Trotter retires with a compassionate impact

Madison Hudson
Staff Writer

A retirement celebration was thrown for professor of art and painter Ruth Trotter on Monday in the Campus Center Ballroom. 

A number of staff, faculty, friends and family members showed up to congratulate and celebrate the legacy Trotter has left at La Verne and shared countless memories they made together throughout her years at the University. 

Tables covered in white cloth with beautiful candles and stunning floral arrangements placed on top pulled the room together nicely and looked very classy.

First to say a few words was Shannon Matthews, dean of the College of Arts and Science, speaking about the impact Trotter left on her.

“She struck me as the educator you always wanted to be, who cared about students, and colleagues who cared about her department colleagues,” Matthews said. “Although I was unable to work alongside her for long, it was a blessing having the opportunity to watch her spread her passion with others.”

As colleagues said their speeches, the event displayed a slideshow of messages from staff and faculty saying their farewells.

Next to speak was Jonathan Reed, professor of religion who explained the ways Trotter guided him into becoming a great teacher.

“As she was my professor mentor, I learned that in order to be a good teacher it is about being innovative and showing your passion for the subject to make sure students knew to respect the art of religion in which I taught,” Reed said. “The three parts to Ruth that contributed to her legacy was being an advocate for the arts, succeeding as a professor mentor, and being such a talented artist herself.”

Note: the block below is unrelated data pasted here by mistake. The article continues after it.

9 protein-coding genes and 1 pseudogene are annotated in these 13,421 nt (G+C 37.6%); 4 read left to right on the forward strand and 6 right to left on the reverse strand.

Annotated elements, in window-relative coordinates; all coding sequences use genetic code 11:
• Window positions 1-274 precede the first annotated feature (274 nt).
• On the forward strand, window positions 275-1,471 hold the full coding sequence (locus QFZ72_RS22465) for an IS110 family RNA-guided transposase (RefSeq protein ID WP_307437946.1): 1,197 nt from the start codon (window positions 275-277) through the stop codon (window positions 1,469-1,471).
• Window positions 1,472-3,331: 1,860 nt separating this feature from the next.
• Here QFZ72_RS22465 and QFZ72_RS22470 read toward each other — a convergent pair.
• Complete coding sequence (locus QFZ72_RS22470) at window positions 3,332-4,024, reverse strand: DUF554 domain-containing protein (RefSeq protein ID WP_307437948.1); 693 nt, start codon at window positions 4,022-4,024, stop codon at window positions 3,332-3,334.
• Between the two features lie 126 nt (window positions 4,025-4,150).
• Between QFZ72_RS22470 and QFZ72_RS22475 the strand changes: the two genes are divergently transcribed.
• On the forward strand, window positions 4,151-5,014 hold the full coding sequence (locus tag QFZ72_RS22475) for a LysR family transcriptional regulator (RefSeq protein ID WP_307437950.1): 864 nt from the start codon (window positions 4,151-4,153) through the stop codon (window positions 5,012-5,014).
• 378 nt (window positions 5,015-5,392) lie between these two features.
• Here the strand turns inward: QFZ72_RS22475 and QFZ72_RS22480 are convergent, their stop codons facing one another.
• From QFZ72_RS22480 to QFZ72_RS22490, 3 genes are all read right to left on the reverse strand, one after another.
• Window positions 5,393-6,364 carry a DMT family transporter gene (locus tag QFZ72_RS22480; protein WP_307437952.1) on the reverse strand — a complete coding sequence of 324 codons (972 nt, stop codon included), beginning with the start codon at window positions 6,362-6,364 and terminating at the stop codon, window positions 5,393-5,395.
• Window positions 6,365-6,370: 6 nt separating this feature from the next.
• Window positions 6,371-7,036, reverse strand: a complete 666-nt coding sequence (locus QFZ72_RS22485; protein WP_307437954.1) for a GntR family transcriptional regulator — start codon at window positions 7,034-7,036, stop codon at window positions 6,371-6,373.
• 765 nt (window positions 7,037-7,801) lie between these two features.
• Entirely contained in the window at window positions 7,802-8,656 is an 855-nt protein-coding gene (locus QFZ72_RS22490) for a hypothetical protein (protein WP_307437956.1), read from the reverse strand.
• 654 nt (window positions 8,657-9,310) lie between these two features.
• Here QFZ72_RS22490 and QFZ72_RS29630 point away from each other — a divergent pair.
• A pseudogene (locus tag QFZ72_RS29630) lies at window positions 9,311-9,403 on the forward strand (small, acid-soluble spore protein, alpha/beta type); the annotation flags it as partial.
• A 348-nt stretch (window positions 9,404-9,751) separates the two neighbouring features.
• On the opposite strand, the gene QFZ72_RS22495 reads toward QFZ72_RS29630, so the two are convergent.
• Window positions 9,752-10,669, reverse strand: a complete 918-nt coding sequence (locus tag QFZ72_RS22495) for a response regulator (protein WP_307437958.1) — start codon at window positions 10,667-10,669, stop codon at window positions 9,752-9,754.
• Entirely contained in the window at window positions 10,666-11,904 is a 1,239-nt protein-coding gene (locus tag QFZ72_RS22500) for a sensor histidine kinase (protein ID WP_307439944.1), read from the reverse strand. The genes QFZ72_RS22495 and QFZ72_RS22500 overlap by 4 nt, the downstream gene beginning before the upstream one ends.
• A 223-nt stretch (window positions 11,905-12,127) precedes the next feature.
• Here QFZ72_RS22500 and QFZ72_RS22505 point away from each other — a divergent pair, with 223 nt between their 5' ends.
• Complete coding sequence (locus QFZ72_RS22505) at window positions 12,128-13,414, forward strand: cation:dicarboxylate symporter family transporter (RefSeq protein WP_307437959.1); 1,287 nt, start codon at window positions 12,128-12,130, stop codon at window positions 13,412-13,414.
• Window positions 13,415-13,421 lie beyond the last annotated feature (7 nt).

Following Reed was Jon Leaver, professor of art history, who spoke about the years he was able to work alongside her.

“Being able to work with Ruth the past 16 (or) 17 years, leadership always seems as a collaboration not hierarchy,” Leaver said. “Colleagues always came first and when we moved from tents to Arts and Communications Building, she brought on board faculty that has been her since the beginning. We will miss her dearly.”

The room continued to fill with emotion as speeches were said and hugs were exchanged between Trotter and those who had spoken about their memories and interactions with her.

Lastly, Professor of Art Keith Lord wrote out an entire speech talking about his interactions with Trotter and the reason why he became a teacher at La Verne. 

“Working at a non-profit as a teacher for disabled adults in Claremont, I came in when asked to sub and I met Ruth. She was so calming and happy to see me,” Lord said. “She was sure I would be fine and after covering those classes, six months later I applied to work at La Verne as studio manager and have been here ever since.”

Following these beautiful speeches, there was a presentation of gifts to Trotter and the celebration ended with more hugs and tears seeing her go.

Madison Hudson can be reached at

Madison Hudson is a staff writer for the Campus Times.


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